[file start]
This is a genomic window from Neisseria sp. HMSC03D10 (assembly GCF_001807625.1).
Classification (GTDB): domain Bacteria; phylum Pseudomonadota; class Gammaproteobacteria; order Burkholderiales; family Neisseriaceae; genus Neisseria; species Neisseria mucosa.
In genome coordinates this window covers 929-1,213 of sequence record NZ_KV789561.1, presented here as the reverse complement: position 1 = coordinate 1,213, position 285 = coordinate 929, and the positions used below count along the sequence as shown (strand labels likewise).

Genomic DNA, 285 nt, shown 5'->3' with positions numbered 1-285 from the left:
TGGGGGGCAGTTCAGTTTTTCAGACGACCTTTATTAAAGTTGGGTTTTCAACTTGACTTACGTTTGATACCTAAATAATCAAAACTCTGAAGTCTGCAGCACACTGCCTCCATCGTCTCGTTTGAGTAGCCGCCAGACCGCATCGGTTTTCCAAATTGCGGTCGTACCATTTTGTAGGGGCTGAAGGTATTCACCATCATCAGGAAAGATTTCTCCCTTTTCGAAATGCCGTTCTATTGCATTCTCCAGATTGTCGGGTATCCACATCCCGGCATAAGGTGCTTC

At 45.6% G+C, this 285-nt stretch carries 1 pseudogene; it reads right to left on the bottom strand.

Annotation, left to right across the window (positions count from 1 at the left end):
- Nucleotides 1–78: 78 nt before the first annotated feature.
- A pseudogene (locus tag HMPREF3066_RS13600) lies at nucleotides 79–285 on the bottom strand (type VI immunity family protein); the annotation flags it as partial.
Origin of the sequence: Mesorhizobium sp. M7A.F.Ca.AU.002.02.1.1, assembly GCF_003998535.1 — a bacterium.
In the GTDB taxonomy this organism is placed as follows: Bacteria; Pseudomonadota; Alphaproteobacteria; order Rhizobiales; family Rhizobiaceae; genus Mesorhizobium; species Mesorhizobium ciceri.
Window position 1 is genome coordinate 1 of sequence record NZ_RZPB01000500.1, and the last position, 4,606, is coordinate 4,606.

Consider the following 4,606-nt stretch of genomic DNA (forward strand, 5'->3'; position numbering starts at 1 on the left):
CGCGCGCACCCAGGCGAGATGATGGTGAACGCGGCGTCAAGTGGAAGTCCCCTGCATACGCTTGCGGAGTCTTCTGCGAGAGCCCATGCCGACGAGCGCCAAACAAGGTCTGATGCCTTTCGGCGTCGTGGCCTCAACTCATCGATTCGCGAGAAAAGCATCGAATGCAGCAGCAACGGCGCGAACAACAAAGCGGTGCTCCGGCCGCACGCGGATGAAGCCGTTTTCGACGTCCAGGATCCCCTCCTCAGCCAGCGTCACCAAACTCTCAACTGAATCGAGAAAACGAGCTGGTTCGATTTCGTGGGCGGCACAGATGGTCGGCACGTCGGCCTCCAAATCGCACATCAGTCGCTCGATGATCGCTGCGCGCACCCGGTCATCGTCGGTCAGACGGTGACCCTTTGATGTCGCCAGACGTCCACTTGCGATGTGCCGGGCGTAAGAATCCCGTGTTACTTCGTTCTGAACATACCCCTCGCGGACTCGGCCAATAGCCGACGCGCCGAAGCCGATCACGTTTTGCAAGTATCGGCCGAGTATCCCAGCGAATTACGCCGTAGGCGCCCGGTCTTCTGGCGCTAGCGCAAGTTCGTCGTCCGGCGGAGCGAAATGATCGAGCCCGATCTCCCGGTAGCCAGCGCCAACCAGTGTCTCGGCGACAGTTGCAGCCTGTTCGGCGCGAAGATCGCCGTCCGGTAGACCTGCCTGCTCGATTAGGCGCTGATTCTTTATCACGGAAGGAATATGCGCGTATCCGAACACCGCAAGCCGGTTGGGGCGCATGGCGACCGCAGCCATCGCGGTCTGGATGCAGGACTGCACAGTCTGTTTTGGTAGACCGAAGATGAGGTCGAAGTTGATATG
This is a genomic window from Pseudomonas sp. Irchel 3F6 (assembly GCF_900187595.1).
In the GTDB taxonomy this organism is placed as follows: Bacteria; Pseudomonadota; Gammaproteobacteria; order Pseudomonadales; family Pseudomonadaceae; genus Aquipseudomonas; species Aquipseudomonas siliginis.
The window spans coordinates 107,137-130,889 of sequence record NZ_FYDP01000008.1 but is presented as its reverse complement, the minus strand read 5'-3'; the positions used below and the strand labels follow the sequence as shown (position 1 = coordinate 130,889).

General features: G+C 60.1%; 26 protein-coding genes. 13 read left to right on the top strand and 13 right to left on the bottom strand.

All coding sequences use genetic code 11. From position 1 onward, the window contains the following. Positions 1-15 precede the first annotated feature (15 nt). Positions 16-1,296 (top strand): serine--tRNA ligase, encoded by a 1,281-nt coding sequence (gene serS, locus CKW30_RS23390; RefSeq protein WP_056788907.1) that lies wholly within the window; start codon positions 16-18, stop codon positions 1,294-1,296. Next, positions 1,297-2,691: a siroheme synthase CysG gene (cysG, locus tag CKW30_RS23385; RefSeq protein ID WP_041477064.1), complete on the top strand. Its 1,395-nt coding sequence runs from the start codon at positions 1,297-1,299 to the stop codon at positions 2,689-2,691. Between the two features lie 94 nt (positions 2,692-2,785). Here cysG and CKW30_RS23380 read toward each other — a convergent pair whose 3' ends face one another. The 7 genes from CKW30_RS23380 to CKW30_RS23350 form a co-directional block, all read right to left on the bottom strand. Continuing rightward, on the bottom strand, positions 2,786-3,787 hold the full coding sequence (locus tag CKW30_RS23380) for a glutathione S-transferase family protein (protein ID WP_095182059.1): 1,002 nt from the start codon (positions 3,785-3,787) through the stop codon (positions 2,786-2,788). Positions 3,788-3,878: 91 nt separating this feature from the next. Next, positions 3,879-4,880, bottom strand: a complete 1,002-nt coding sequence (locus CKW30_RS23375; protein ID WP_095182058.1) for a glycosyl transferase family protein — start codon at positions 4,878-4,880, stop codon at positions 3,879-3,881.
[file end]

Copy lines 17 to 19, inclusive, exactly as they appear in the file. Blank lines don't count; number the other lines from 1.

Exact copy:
The window spans coordinates 107,137-130,889 of sequence record NZ_FYDP01000008.1 but is presented as its reverse complement, the minus strand read 5'-3'; the positions used below and the strand labels follow the sequence as shown (position 1 = coordinate 130,889).

General features: G+C 60.1%; 26 protein-coding genes. 13 read left to right on the top strand and 13 right to left on the bottom strand.

All coding sequences use genetic code 11. From position 1 onward, the window contains the following. Positions 1-15 precede the first annotated feature (15 nt). Positions 16-1,296 (top strand): serine--tRNA ligase, encoded by a 1,281-nt coding sequence (gene serS, locus CKW30_RS23390; RefSeq protein WP_056788907.1) that lies wholly within the window; start codon positions 16-18, stop codon positions 1,294-1,296. Next, positions 1,297-2,691: a siroheme synthase CysG gene (cysG, locus tag CKW30_RS23385; RefSeq protein ID WP_041477064.1), complete on the top strand. Its 1,395-nt coding sequence runs from the start codon at positions 1,297-1,299 to the stop codon at positions 2,689-2,691. Between the two features lie 94 nt (positions 2,692-2,785). Here cysG and CKW30_RS23380 read toward each other — a convergent pair whose 3' ends face one another. The 7 genes from CKW30_RS23380 to CKW30_RS23350 form a co-directional block, all read right to left on the bottom strand. Continuing rightward, on the bottom strand, positions 2,786-3,787 hold the full coding sequence (locus tag CKW30_RS23380) for a glutathione S-transferase family protein (protein ID WP_095182059.1): 1,002 nt from the start codon (positions 3,785-3,787) through the stop codon (positions 2,786-2,788). Positions 3,788-3,878: 91 nt separating this feature from the next. Next, positions 3,879-4,880, bottom strand: a complete 1,002-nt coding sequence (locus CKW30_RS23375; protein ID WP_095182058.1) for a glycosyl transferase family protein — start codon at positions 4,878-4,880, stop codon at positions 3,879-3,881.